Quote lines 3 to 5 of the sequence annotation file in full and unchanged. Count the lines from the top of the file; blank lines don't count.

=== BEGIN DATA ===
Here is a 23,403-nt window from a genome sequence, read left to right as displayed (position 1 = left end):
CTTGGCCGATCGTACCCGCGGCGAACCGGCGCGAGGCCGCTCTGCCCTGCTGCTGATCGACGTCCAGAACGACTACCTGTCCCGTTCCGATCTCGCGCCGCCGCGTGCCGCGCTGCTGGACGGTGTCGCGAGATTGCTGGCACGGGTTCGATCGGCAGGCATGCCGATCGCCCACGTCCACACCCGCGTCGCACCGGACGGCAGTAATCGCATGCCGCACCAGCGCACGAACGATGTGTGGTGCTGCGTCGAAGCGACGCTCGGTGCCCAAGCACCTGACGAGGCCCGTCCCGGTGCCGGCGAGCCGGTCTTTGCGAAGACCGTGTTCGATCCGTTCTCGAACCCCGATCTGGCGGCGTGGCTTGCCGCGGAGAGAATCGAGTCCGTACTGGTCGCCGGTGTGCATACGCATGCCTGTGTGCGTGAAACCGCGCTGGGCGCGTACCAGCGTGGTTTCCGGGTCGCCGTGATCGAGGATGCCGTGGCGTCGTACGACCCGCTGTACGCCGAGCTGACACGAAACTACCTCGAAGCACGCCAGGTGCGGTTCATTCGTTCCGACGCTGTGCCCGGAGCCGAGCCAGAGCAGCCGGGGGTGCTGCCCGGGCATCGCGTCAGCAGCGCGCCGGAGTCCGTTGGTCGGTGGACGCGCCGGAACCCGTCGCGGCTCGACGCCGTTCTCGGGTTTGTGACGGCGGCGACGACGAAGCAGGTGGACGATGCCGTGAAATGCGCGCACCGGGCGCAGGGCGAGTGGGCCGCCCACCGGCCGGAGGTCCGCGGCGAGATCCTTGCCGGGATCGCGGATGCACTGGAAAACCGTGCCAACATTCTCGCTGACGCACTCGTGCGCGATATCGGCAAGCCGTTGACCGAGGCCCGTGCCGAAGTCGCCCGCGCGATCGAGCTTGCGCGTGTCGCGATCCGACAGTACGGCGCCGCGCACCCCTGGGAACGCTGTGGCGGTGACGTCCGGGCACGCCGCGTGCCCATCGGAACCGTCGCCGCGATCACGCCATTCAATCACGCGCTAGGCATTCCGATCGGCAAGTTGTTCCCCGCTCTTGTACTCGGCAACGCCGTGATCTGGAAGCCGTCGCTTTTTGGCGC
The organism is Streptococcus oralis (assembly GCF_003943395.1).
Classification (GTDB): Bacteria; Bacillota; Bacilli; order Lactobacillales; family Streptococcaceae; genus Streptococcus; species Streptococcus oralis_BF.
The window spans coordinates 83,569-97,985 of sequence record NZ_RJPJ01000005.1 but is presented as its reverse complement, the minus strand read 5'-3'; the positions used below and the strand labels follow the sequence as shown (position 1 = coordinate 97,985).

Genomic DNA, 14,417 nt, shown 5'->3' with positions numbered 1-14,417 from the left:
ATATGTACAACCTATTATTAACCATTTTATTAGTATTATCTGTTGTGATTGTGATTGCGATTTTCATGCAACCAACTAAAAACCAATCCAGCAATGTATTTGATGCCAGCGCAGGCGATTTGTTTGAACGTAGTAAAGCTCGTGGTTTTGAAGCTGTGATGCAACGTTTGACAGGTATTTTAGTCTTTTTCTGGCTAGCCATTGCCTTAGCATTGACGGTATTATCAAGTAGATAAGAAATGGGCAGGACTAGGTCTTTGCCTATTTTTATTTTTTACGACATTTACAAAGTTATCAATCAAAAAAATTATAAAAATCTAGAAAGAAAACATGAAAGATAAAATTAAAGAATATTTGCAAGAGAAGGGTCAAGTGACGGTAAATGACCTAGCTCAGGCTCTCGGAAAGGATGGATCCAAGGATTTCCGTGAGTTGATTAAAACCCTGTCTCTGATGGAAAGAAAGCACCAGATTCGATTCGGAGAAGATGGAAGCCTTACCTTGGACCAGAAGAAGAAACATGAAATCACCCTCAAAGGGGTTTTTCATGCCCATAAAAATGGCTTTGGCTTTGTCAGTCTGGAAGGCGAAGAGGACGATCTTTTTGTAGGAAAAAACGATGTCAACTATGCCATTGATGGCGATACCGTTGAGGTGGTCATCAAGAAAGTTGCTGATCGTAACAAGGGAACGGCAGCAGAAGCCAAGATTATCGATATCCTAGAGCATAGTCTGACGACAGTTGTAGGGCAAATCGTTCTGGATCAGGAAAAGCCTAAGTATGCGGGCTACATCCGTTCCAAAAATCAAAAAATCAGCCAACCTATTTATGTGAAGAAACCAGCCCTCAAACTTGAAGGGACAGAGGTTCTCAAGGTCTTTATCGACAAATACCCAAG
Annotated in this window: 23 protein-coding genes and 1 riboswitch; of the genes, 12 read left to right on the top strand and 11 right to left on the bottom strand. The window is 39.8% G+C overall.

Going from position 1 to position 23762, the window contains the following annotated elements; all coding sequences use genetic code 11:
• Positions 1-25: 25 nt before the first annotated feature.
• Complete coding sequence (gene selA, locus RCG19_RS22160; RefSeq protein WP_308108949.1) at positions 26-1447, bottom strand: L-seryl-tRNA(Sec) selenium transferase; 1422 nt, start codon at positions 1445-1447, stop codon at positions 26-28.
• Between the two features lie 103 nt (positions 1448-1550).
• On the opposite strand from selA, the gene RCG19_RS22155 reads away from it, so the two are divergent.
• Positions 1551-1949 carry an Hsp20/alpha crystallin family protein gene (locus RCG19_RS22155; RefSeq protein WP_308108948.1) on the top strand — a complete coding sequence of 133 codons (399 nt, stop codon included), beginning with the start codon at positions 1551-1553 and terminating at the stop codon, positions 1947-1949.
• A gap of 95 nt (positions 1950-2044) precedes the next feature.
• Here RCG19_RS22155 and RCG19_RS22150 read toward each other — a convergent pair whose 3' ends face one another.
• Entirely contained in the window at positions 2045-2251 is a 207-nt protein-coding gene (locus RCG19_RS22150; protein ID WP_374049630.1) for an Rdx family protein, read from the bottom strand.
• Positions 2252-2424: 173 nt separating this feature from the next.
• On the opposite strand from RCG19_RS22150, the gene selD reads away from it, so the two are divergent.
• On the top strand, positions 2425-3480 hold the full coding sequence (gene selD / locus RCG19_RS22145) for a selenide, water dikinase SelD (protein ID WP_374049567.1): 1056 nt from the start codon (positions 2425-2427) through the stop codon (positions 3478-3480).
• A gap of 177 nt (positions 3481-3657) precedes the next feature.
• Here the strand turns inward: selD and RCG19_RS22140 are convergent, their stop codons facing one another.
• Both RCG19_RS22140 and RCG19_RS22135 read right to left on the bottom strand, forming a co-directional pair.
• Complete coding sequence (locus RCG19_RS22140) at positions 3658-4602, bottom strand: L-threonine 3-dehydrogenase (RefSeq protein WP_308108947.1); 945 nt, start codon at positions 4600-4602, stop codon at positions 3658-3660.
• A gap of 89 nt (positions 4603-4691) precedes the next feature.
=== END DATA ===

The organism is Streptococcus oralis (assembly GCF_003943395.1).
Classification (GTDB): Bacteria; Bacillota; Bacilli; order Lactobacillales; family Streptococcaceae; genus Streptococcus; species Streptococcus oralis_BF.
The window spans coordinates 83,569-97,985 of sequence record NZ_RJPJ01000005.1 but is presented as its reverse complement, the minus strand read 5'-3'; the positions used below and the strand labels follow the sequence as shown (position 1 = coordinate 97,985).